Elise Boudreau Graham, If it Makes you Happy (It Can't Be That Bad), Good Sport Gallery, London ON. July 23rd to August 20th, 2016.
If It Makes You Happy is Maritime born, Montreal based artist Elise Boudreau Graham’s first solo show. If It Makes You Happy explores the tensions of increasingly individualized brands of feminism and queries the ways in which the personal has become political. Aesthetically gesturing to the past, Boudreau Graham uses nostalgia to create a comfortable yet critical space which welcomes viewers to take a moment to relax and reflect on contemporary conditions of neoliberalism, internet activism, emotional labour, and commodified self-care.
Bad Sport a collection of feminist writing and artworks was released in conjunction with this exhibition and is accessible here.
Tough As Nails, Younger than Beyonce Gallery, Toronto. April 5th to 23rd, 2016.
Tough as Nails brings five emerging Toronto based artists together to flaunt the glamorous side of queer resistance. Seeking to complicate ideas of marginality, Tough as Nails explores the relationship between glamour and agency. Drawing on the long tradition of self-fashioned glamour as a practice of survival and world making for non-normative people, these five artists take up queer glamour as a defiant expression of marginalized identity.
The artists in Tough as Nails refuse, parody, challenge, and complicate conventional notions of what is considered alluring, and valuable. The artists exploit selfies, porn, fashion, interior decorating, and costuming as avenues to manipulate representation. Positioning queer as dodgy, erratic, and always in an unstable state of becoming, yet also as lived experience and historically defiant politic; queer glamour becomes a site of dynamic slippage, undermining, renegotiation, overstatement, and reinstatement. Tough as Nails investigates the idea of queer glamour as site of glittering transgression.
Curated By Robin Metcalfe in collaboration with Emily Davidson, Genevieve Flavelle, Beck Gilmer-Osborne, and Adan Myatt
This exhibition partially recreated the 1997, Queer Looking, Queer Acting: Lesbian and Gay Vernacular, originally presented at the Mount Saint Vincent University Art Gallery and curated by long-time gay activist, Robin Metcalfe (now Director/Curator of Saint Mary’s University Art Gallery). The original exhibition comprised ephemeral, mostly print materials that served or reflected Queer activist struggles in Halifax between 1972 and 1997. These included print multiples, such as posters, handbills, T-shirts, and pins; video and film; performance, broadly defined to include drag shows and political demonstrations, and their props; and ways of marking, creating, and animating queer space within urban and architectural contexts. The restaged exhibition included a sampling of materials representing the current wave of Queer activism in Halifax. Emily Davidson, Beck Gilmer-Osborne and Genevieve Flavelle participated in both creating and selecting many of the materials from the present decade. The 144-page catalogue that accompanies OUT includes a complete reprint of the 1997 publication, with additional images and texts by Metcalfe, Gilmer-Osborne and Flavelle, and activist Rebecca Rose.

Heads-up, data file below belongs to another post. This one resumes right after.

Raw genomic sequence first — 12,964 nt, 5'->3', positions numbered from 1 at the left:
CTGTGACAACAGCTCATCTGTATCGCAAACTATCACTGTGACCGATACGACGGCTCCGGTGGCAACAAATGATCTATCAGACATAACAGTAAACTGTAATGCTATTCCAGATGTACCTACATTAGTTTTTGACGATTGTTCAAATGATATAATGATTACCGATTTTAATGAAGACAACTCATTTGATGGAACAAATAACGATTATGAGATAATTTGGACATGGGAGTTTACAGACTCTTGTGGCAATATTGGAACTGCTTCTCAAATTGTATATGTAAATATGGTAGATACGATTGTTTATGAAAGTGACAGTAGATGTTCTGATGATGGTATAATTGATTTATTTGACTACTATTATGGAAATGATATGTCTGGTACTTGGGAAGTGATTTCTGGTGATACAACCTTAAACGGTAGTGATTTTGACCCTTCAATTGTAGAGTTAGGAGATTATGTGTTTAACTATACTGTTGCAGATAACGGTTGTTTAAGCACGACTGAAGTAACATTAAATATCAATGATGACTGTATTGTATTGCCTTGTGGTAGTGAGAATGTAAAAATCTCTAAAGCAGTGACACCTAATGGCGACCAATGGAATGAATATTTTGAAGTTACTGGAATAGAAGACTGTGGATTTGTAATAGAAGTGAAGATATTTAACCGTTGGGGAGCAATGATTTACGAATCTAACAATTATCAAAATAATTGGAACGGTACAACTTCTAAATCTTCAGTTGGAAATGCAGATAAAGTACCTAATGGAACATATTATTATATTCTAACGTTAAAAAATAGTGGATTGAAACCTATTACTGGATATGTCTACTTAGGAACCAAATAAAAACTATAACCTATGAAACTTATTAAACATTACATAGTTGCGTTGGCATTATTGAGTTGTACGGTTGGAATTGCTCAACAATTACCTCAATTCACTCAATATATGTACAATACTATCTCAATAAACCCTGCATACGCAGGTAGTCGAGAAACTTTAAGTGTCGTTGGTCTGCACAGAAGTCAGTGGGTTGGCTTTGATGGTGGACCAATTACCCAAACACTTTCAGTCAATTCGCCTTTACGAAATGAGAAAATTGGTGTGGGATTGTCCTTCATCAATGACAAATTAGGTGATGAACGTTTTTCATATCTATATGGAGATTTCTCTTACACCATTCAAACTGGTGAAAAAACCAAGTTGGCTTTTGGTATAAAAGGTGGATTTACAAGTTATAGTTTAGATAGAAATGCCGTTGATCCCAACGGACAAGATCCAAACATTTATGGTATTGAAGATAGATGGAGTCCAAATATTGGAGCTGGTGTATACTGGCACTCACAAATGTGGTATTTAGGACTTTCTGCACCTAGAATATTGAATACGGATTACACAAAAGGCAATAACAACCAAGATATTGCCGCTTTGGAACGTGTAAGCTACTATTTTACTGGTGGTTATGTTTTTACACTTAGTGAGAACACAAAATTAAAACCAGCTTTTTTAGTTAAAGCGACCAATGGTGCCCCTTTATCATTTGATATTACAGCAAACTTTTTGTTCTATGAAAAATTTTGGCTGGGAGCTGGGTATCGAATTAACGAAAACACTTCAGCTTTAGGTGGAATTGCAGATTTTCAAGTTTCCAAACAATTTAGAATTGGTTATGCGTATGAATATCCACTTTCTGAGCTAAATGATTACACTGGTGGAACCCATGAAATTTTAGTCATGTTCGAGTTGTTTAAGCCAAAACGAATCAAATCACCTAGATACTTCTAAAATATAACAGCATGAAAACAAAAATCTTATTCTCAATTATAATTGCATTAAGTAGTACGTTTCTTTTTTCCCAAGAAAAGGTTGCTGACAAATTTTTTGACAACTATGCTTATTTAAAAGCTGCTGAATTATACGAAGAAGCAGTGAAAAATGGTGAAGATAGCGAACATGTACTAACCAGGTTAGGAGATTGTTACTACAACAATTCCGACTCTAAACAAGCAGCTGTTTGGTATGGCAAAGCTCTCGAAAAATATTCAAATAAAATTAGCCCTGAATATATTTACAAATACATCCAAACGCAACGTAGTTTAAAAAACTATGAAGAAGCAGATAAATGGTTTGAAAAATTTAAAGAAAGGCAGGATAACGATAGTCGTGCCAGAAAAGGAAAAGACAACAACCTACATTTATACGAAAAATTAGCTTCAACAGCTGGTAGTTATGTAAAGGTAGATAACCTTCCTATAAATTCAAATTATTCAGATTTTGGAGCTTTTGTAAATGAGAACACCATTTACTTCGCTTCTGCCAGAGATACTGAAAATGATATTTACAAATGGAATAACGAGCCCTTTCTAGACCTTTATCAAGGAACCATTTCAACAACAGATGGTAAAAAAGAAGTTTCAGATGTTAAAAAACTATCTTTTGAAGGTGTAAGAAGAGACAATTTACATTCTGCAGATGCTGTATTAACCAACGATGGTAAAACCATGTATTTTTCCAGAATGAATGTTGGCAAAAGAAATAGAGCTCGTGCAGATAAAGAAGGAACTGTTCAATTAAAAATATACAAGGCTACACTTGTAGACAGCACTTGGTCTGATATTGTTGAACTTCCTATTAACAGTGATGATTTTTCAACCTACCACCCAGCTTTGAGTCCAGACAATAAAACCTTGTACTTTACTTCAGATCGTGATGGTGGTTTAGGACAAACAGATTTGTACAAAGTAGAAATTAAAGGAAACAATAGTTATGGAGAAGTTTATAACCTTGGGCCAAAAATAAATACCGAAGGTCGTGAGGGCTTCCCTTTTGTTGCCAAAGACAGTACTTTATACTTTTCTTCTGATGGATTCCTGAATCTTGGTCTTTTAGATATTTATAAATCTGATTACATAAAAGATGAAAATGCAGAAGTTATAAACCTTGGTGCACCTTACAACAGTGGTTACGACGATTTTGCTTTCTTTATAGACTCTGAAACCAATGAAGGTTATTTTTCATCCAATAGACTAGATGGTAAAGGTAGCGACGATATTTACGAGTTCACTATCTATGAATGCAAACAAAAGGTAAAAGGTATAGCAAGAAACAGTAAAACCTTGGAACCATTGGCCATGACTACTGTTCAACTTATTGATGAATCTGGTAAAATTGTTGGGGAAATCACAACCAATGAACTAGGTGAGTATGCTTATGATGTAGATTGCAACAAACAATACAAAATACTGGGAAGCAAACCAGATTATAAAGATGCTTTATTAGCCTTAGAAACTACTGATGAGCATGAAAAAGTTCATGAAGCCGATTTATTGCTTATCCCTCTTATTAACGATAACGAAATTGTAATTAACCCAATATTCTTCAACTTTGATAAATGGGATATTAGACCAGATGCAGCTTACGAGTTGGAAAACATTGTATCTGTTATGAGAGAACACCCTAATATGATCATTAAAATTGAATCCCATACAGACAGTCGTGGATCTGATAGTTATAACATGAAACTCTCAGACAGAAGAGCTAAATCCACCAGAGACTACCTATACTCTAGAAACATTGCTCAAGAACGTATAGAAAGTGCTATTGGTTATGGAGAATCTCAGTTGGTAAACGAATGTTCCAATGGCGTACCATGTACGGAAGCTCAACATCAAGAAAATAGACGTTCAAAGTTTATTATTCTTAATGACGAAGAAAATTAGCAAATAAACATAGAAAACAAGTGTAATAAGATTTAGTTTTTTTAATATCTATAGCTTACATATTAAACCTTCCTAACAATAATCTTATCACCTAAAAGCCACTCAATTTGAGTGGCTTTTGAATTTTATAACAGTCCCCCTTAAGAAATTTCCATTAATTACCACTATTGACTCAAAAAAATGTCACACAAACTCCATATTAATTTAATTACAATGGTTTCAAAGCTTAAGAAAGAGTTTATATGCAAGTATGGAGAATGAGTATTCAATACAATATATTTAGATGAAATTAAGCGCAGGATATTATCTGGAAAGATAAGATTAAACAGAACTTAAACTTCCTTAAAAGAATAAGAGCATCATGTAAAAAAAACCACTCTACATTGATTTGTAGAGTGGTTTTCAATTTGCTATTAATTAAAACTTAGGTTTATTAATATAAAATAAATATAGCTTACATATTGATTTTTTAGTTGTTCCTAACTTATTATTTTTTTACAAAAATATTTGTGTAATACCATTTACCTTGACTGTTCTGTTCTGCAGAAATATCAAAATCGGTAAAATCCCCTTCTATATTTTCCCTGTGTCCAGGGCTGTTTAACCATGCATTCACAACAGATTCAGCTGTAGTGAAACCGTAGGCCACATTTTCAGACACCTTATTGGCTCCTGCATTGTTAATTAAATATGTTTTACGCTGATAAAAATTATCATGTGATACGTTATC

In collaboration with Beck Gilmer-Osborne, Emily Davidson, & the NSCAD Queer Collective.
The Turret Resurrection project brought the legendary Turret Club run by the Gay Alliance for Equality back to life for the Khyber's building's 125 anniversary. The space was recreated based on photographs of the original space and three events were held in the sprit of the Turret; a disco, a cabaret, and a community discussion.
Queer Gestures: Enacting Utopias at The Gender Pit. Anna Leonowens Gallery, Halifax NS, 2013.
Curated by Genevieve Flavelle in collaboration with the NSCAD Queer Collective
Queer Gestures: Enacting Utopias presented work by eight artists engaging with futurity, and utopias. Artists challenged accepted conceptions of queerness and envisioned radical and practical alternative futures. The exhibition was staged in a fictional spaced named the Gender Pit, which was envisioned as an autonomous student-run queer space on NSCAD campus. The Gender Pit was a temporary undertaking through which the DIY political possibilities of having a permanent queer student space were imagined. Centering a politics of resistance and queer imagination, the Gender Pit was a space that brings into conversation activism of the past, present and future. For the week of December 9th to 14th 2013 Gender Pit welcomed the public to a week of programming that include peer support sessions, karaoke, intergenerational community discussions, a poetry cafe, a dance party, punk rock aerobics and yoga classes.